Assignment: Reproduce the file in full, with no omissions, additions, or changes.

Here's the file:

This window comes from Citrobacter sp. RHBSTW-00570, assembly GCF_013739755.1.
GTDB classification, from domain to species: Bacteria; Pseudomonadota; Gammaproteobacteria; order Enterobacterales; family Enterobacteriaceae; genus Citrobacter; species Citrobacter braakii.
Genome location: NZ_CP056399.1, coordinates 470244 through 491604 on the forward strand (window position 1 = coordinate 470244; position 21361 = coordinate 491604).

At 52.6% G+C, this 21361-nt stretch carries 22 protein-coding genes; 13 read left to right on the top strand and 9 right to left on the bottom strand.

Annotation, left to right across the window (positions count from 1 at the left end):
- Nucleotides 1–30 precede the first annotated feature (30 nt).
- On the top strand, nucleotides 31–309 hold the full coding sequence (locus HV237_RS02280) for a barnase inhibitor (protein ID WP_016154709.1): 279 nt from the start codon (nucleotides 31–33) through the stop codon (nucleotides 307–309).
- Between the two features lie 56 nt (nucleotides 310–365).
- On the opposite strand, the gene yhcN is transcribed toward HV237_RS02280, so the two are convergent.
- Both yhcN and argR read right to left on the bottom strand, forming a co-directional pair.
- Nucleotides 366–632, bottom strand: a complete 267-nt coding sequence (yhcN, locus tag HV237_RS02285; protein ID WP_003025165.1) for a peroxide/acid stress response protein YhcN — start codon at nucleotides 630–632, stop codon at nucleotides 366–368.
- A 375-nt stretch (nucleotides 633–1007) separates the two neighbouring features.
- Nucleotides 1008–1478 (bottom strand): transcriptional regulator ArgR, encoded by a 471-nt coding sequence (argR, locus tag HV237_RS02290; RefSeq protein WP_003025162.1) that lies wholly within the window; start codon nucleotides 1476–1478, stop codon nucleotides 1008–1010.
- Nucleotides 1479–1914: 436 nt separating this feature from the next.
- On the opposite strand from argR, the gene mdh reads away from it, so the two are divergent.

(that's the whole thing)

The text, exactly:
This window comes from Citrobacter sp. RHBSTW-00570, assembly GCF_013739755.1.
GTDB classification, from domain to species: Bacteria; Pseudomonadota; Gammaproteobacteria; order Enterobacterales; family Enterobacteriaceae; genus Citrobacter; species Citrobacter braakii.
Genome location: NZ_CP056399.1, coordinates 470244 through 491604 on the forward strand (window position 1 = coordinate 470244; position 21361 = coordinate 491604).

At 52.6% G+C, this 21361-nt stretch carries 22 protein-coding genes; 13 read left to right on the top strand and 9 right to left on the bottom strand.

Annotation, left to right across the window (positions count from 1 at the left end):
- Nucleotides 1–30 precede the first annotated feature (30 nt).
- On the top strand, nucleotides 31–309 hold the full coding sequence (locus HV237_RS02280) for a barnase inhibitor (protein ID WP_016154709.1): 279 nt from the start codon (nucleotides 31–33) through the stop codon (nucleotides 307–309).
- Between the two features lie 56 nt (nucleotides 310–365).
- On the opposite strand, the gene yhcN is transcribed toward HV237_RS02280, so the two are convergent.
- Both yhcN and argR read right to left on the bottom strand, forming a co-directional pair.
- Nucleotides 366–632, bottom strand: a complete 267-nt coding sequence (yhcN, locus tag HV237_RS02285; protein ID WP_003025165.1) for a peroxide/acid stress response protein YhcN — start codon at nucleotides 630–632, stop codon at nucleotides 366–368.
- A 375-nt stretch (nucleotides 633–1007) separates the two neighbouring features.
- Nucleotides 1008–1478 (bottom strand): transcriptional regulator ArgR, encoded by a 471-nt coding sequence (argR, locus tag HV237_RS02290; RefSeq protein WP_003025162.1) that lies wholly within the window; start codon nucleotides 1476–1478, stop codon nucleotides 1008–1010.
- Nucleotides 1479–1914: 436 nt separating this feature from the next.
- On the opposite strand from argR, the gene mdh reads away from it, so the two are divergent.